The legislation introduced by Crawley and Rep. Tom Brinkman, R-Mt. Lookout, would create a doula advisory board that reports to the Board of Nursing and a certification process for doulas in Ohio that includes training on racial bias, health disparities and cultural competency. It also would create pilot programs within Medicaid and the Department of Rehabilitation and Correction, allowing those patients to access doula services.
Crawley left the Statehouse to serve as Franklin County commissioner, but Brinkman said he hopes to move the bill forward when lawmakers return from summer break in September.
Advocates say the Medicaid piece would give more people access to doula services, which in turn could curb infant and maternal mortality and help address racial disparities. But Crawley said it's just one piece of the puzzle: She believes the state should collect morbidity data and establish anti-racism training for health care providers.
Crawley also supported extending postpartum Medicaid coverage from 60 days to 12 months, something lawmakers added to the new state budget that will take effect when the federal government approves it.
Private insurance doesn't tend to cover doula care, either. Lauren Guren of Cleveland Heights said she used a birth doula for her first child, but also took advantage of post-birth care that helped curb her anxiety and get a good night's sleep. The doula provided assistance with pumping and helped her understand why her baby would cry for seemingly no reason.
“You are a complete different version of yourself, especially during those first six weeks," Guren said. "It gives you time for yourself, which is probably the most important thing."
Guren's insurance didn't cover the doula care, so she paid for it out of pocket — something she recognizes other families can't afford to do. Wilcox said her family is still paying their $1,200 bill after they tried and failed to get insurance to alleviate some of the burden.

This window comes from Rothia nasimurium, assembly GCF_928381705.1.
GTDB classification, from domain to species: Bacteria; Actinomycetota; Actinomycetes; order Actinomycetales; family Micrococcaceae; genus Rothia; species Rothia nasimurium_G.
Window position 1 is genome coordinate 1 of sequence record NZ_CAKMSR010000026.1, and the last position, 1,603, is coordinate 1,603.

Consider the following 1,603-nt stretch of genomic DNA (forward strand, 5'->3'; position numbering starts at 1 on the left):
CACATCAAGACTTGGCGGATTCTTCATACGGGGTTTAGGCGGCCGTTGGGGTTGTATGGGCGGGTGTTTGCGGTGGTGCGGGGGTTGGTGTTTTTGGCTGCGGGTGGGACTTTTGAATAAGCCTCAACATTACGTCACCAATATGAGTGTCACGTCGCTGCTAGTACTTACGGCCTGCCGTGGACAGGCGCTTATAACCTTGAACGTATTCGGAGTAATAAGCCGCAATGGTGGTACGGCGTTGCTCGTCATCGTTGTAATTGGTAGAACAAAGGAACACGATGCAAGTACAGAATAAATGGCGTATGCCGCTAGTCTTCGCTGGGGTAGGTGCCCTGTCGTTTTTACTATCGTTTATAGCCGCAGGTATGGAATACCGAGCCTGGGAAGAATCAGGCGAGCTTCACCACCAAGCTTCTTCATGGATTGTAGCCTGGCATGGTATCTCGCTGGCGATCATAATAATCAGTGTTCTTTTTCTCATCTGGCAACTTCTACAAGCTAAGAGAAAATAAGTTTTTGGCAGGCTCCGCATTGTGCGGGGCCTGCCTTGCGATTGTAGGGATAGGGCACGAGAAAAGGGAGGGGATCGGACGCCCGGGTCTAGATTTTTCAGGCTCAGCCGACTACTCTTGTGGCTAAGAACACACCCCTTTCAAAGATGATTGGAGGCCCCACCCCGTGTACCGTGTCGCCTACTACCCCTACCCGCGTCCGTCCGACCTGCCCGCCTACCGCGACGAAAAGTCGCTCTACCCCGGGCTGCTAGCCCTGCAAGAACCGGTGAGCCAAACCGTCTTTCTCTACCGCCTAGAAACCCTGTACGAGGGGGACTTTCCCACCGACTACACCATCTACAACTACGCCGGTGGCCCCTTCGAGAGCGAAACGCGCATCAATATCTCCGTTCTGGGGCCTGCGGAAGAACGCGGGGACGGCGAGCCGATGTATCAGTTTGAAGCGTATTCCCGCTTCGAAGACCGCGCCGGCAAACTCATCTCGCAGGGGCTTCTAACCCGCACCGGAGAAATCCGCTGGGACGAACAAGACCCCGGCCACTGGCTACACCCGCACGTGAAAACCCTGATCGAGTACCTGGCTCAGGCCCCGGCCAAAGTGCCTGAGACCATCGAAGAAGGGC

Lack of doula support
Doulas are heartened by the proposed legislation, but they have some concerns, too.
Griffith, of the Ohio Doula, said she doesn't want to see doula care beholden to outside regulators that don't understand the practice. She also noted that doulas can't save women on their own and worries if outcomes don't improve under the pilot program, officials will assume it's because doula care doesn't work.
The bill also doesn't create pathways to inform people about doula care, said CLEbaby founder Ashley Sova, and obstetricians typically don't tell their patients that it's an option. That leaves doulas feeling unsupported and not integrated into the health care system.
It's not an easy job, either. Sova said doulas tend to take on the emotions of their clients and aren't paid enough to support their families.
Still, doulas believe the bill would be a good first step and could help steer Ohio families in the right direction.
"Doula service should not be something that is exclusive for those who can afford it out of pocket," Griffith said.
Haley BeMiller is a reporter for the USA TODAY Network Ohio Bureau, which serves the Columbus Dispatch, Cincinnati Enquirer, Akron Beacon Journal and 18 other affiliated news organizations across Ohio.